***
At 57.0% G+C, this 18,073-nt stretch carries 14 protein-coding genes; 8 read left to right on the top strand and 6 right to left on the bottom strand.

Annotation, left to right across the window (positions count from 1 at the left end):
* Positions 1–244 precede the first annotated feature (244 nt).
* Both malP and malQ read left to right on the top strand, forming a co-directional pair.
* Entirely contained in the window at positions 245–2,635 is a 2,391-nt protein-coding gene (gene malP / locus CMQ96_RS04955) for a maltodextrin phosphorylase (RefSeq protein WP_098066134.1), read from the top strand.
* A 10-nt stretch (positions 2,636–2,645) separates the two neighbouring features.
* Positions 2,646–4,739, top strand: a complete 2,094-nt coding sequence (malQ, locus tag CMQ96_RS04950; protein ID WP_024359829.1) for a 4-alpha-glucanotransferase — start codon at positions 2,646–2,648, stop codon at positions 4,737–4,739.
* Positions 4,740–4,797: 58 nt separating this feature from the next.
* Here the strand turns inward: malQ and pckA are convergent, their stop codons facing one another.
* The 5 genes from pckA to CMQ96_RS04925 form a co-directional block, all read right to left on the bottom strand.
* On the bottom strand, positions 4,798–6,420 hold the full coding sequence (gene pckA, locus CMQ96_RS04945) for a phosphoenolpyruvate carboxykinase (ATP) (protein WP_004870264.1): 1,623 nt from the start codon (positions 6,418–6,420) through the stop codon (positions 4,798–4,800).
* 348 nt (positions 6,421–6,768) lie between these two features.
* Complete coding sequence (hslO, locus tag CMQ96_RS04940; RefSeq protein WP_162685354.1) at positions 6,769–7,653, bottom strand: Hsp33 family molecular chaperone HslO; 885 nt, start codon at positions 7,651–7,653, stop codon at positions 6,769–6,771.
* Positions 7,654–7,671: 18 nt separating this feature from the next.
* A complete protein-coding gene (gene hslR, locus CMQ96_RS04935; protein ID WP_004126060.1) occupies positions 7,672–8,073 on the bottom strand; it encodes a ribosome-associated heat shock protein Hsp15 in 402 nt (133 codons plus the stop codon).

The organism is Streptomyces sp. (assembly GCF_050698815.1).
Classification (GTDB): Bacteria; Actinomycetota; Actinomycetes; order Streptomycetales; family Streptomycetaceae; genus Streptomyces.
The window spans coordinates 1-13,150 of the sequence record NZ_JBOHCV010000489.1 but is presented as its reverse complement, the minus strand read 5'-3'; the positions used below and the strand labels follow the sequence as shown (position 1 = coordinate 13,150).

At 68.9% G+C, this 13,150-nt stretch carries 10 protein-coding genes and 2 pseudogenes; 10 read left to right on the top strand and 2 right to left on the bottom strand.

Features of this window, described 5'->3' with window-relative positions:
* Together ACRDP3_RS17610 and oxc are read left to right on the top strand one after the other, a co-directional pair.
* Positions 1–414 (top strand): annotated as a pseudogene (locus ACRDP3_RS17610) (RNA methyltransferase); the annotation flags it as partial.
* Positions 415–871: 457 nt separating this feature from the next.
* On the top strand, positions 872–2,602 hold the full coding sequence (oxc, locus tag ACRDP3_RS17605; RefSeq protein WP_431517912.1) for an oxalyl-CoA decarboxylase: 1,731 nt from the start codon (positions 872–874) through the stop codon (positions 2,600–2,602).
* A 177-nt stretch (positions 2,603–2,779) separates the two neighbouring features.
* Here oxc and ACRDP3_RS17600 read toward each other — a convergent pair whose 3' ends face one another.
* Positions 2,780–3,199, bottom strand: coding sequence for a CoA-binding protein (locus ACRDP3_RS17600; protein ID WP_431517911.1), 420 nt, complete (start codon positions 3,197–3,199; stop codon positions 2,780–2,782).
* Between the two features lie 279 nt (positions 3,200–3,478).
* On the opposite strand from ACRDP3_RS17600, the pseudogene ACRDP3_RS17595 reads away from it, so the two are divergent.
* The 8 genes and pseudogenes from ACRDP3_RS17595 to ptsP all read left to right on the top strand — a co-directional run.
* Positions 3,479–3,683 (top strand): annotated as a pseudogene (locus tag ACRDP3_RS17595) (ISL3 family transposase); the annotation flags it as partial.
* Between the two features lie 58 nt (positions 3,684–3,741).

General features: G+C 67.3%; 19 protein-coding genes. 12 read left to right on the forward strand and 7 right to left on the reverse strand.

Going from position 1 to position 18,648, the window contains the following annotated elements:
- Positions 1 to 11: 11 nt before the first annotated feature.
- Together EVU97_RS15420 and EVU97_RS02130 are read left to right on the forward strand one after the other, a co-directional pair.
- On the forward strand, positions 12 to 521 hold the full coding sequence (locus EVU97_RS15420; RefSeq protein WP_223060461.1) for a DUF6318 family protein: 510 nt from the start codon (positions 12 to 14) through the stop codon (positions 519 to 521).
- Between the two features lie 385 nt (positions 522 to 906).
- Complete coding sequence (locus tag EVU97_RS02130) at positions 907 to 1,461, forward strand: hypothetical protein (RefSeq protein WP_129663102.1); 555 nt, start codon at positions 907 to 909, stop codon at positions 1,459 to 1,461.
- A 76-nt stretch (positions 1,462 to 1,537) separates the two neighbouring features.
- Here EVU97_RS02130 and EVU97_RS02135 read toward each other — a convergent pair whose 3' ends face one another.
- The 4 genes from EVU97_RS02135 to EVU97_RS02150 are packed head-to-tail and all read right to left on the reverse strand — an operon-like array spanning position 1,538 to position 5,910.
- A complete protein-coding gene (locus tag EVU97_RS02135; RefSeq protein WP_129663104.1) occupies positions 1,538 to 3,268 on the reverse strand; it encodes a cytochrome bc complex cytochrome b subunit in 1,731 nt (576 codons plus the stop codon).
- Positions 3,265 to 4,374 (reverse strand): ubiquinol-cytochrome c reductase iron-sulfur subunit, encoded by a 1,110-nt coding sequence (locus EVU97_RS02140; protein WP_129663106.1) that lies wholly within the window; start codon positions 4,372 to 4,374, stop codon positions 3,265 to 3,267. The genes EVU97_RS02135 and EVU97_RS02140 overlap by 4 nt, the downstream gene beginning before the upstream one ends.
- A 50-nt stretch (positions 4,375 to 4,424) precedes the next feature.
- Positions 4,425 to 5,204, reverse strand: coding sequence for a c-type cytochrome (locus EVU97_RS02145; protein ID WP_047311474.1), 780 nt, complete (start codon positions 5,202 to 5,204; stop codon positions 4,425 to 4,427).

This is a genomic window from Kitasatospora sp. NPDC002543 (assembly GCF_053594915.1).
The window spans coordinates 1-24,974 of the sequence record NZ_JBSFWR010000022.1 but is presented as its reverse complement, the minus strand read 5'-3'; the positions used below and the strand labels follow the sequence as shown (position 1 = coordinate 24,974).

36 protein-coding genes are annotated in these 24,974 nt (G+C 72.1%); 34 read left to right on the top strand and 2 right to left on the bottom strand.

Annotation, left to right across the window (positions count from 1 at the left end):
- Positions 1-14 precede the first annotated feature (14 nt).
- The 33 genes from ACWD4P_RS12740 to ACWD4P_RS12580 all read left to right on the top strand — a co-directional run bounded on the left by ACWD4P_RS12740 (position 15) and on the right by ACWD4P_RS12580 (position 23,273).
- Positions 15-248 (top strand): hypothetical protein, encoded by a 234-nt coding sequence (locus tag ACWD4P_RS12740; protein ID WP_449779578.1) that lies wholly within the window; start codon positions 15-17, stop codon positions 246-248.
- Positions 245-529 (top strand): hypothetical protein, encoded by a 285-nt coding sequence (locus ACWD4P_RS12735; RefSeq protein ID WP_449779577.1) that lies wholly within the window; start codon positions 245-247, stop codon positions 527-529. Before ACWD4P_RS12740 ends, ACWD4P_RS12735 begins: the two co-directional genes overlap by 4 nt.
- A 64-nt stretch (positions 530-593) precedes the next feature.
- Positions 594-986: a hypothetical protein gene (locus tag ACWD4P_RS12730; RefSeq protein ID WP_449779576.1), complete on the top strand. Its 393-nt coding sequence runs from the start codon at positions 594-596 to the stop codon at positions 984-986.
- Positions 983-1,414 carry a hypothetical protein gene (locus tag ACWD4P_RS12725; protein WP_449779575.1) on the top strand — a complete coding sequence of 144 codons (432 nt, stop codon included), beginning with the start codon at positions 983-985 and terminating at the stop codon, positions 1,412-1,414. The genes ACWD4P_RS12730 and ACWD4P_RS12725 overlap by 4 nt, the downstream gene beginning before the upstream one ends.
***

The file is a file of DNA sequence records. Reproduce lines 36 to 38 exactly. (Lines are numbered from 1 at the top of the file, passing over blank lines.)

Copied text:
- Together EVU97_RS15420 and EVU97_RS02130 are read left to right on the forward strand one after the other, a co-directional pair.
- On the forward strand, positions 12 to 521 hold the full coding sequence (locus EVU97_RS15420; RefSeq protein WP_223060461.1) for a DUF6318 family protein: 510 nt from the start codon (positions 12 to 14) through the stop codon (positions 519 to 521).
- Between the two features lie 385 nt (positions 522 to 906).